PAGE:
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"The more I learned and the more people I met in similar situations, the easier it got. "

Kelly was diagnosed with incurable cancer after giving birth to her youngest child. At first the prospect terrified her, but she has learned to live with her diagnosis and make every day count.
This is her story...

When I was 37 weeks pregnant I was encouraged to express colostrum into a syringe for when my baby was born. While doing this, I noticed my right breast was quite hard and sometimes bled a little when expressing. I mentioned this to my midwife when I gave birth and she referred me to the breast care team before I left the hospital. At home, when breast feeding, I noticed that my right breast didn’t swell up like my left one did.

I thought it was just a blocked milk duct but two weeks later, I was diagnosed with breast cancer.


Having seen my mum go through breast cancer and survive I felt quite confident despite the diagnosis. What upset me most was the fact that I would miss my maternity leave, and all the plans we had made for it, due to chemo and surgery. That probably sounds silly, but I had specifically worked right up to my due date so I would have a whole year with my baby boy. I had signed up to groups, including swimming lessons, and was so excited for our year together.


What broke me was when they asked “Are you breastfeeding?” I answered proudly that yes, I was, and they immediately said “Stop”. I had struggled breastfeeding my first and wanted so badly to have that experience with my new little boy. Being told to stop was awful; I was devastated.


Then, two weeks later I was told my cancer was incurable, as it had spread to my sternum and liver. That was a whole new level of grief.

I plummeted into a depression and, looking back, I’m not sure how I got through the days. I see now that my overwhelming panic was due to my lack of understanding about my condition. I thought I was about to die, straight away, and didn’t understand what ‘incurable but treatable’ meant. It just felt like my whole world had been ripped from beneath me. I saw no point in anything and used to look at my baby in my arms, this innocent beautiful little child, and tell him how sorry I was for bringing him into all this.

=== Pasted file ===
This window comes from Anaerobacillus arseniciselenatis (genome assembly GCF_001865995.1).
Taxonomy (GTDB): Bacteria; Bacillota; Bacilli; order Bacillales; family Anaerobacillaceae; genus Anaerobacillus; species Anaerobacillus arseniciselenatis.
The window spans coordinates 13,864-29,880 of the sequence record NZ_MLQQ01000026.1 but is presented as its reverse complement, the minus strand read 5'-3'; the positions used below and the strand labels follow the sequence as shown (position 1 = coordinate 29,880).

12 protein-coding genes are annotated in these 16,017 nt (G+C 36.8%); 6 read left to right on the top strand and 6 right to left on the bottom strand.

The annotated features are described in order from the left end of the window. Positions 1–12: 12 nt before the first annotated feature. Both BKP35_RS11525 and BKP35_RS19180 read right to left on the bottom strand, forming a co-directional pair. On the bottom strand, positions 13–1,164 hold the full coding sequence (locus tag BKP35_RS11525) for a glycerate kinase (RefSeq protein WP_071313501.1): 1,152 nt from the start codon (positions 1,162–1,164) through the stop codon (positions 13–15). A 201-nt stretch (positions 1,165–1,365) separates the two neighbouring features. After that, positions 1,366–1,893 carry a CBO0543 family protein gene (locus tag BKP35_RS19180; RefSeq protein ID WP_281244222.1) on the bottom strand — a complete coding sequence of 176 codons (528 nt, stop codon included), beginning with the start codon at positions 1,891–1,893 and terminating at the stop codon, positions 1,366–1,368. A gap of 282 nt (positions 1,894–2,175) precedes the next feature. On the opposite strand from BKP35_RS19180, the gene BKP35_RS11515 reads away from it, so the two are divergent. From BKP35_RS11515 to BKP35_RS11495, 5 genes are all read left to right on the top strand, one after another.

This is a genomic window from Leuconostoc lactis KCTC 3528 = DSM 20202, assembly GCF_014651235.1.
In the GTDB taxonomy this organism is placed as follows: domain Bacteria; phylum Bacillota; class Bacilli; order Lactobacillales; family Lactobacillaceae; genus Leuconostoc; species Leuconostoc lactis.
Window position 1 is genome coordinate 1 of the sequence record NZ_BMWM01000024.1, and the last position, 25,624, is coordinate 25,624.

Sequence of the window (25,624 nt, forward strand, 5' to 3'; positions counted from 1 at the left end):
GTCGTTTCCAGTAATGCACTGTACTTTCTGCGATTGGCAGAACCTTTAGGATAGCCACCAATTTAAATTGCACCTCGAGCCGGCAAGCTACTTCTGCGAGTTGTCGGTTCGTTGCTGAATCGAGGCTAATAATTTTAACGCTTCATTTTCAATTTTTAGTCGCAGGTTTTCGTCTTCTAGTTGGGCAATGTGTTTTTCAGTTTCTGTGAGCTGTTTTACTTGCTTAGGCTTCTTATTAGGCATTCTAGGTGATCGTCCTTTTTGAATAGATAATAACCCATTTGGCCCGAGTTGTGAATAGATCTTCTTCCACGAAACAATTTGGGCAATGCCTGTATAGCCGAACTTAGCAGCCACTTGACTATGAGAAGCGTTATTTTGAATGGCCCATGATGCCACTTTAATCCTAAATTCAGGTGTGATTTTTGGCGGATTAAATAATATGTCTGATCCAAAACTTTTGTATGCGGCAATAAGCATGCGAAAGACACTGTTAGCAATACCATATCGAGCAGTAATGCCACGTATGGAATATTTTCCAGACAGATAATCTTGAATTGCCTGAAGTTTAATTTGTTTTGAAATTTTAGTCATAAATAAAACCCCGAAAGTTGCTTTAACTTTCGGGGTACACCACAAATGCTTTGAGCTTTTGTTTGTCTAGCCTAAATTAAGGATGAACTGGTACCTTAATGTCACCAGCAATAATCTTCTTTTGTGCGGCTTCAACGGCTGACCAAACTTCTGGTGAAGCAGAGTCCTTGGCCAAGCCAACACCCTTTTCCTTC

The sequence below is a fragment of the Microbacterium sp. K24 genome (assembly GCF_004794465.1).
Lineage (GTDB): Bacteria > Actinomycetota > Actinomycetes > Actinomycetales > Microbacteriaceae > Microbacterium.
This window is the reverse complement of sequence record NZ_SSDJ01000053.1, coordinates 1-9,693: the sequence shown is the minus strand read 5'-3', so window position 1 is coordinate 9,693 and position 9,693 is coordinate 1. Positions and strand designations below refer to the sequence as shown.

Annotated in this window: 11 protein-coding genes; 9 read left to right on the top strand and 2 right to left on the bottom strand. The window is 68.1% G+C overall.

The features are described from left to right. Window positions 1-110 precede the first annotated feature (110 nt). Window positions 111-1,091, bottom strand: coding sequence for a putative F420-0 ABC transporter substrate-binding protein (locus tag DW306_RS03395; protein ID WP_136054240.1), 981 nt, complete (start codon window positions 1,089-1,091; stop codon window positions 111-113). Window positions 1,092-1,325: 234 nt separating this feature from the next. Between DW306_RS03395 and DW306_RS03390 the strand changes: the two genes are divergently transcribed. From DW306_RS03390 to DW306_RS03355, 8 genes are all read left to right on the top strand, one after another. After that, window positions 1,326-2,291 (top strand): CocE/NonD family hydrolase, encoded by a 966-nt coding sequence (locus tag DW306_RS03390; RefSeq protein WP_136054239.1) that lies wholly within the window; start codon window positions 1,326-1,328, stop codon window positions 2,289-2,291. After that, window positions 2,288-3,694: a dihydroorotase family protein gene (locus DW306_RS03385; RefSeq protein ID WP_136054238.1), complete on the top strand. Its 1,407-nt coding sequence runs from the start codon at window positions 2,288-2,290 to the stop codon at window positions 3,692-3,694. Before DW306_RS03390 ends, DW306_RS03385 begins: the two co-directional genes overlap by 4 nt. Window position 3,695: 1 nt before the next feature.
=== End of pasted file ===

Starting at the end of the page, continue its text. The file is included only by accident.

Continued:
During chemo I struggled with being restricted in what I could do. I’m quite independent but I couldn’t take my baby swimming, do all the night feeds, or go to baby groups. That was really tough! I would look at all the other mums at groups and feel so envious. I would drive home from activities crying and feeling so guilty and sad.


Thankfully, the more I learned and the more people I met in similar situations, the easier it got. Finding other people in similar positions to me was the biggest support.

We’ve made a local community of women with secondary breast cancer and with younger children in my area. It helps so much to chat to others who understand what you’re going through. It also helps to get the kids together and build them a support network, so they know they aren’t alone.


I am still frightened that I will die while my children are still children. Selfishly, I’m also scared that my baby won’t remember me. My other children are older, they will remember my sayings, my favourite colour, my favourite song, my bad habits, my silly dances but he might never have those memories. I’m terrified he will grow up without a mum. 


I also worry that if I do die, and my husband remarries, that the new woman might be unkind or not share my beliefs and values. And I worry that if I die when my children are younger, that it will have a detrimental impact on their choices and could potentially have a long term negative affect on their lives. 


Despite the fears though, I’m currently doing really good. I never thought I would be ok. I used to think that living with incurable cancer, how can you possibly be ok knowing there is only one way out of it? But as my counsellor reminded me, when I told her I was worried about celebrating New Year’s Eve as it’s one closer to ‘the end’, that’s just the same for everyone! I absolutely do get my down moments and my panics, it’s not nice, but they do pass. 


Cancer has changed my life. I used to worry about everything and what everyone thought about me and that’s all just disappeared now! We make every day count as a family and I don’t care for materialistic things. I was obsessed with saving money before, but now we just live in the moment. I’ve lived more in the last year than I have in my whole life! I intend to carry on that way too! 


I want other mums and parents like me to know that there are so many supportive groups online and in person. Find yours and create your little tribe. I believe this happened to me for a reason and I know how lucky I am that my cancer is treatable. There’s not a day I’m not grateful for that. I intend to pay that back by appreciating everything. I’ve certainly learned the important things in life are the small things, the smiles, the chats at the table, and the hand holding. 

Kelly x


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